They left Congress. Where are they now?
Ex-members are ‘recovering,’ ‘diving back into reality-land’ after 115th Congress

(Composite by Chris Hale/CQ Roll Call)

Ryan A. Costello, a 42-year-old Pennsylvania Republican who retired after the 115th Congress following a court-ordered redistricting that made reelection difficult, does “a lot of Legos” now with his two children, ages 2 and 5.

Luis V. Gutiérrez, an Illinois Democrat who stepped down after 13 terms, is learning to swim and play the guitar, and hopes to be able to perform a Beatles song by Christmas.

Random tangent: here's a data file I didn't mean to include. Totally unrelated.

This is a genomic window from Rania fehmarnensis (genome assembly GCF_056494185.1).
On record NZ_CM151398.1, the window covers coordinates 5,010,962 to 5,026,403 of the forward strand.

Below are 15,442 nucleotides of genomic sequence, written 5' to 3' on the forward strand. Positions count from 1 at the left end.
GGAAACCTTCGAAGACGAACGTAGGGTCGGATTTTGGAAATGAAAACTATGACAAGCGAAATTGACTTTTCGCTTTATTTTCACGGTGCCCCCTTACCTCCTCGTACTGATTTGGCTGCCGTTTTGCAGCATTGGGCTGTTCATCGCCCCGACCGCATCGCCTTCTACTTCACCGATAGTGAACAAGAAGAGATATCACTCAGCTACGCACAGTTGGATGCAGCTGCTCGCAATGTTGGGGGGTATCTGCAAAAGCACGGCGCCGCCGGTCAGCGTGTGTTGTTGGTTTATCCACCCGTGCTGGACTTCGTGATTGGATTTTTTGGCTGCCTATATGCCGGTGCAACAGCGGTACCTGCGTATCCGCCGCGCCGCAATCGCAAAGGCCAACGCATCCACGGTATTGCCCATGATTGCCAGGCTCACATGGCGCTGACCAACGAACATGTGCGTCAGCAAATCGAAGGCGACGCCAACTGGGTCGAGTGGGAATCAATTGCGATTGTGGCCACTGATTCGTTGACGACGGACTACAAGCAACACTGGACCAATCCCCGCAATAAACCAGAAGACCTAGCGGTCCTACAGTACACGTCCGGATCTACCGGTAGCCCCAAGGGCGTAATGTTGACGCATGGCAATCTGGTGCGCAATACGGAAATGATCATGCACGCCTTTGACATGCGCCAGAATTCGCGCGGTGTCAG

Party unity on congressional votes takes a dive: CQ Vote Studies
Decline more dramatic in the Senate

Of the top six Democrats who broke from their party in 2018, four are no longer in Congress, including Heidi Heitkamp, right. Senators eyeing the presidency, meanwhile, are sticking to their party like glue. Elizabeth Warren had a perfect unity score. (Bill Clark/CQ Roll Call file photo)

After Democrats and Republicans reached record highs sticking together by party on congressional votes in 2017, those numbers nose-dived in 2018 as lawmakers worked across the aisle on high-profile legislation, including a rewrite of the Dodd-Frank financial law, a package dealing with the opioid crisis, spending bills and an overhaul of the country’s criminal justice laws.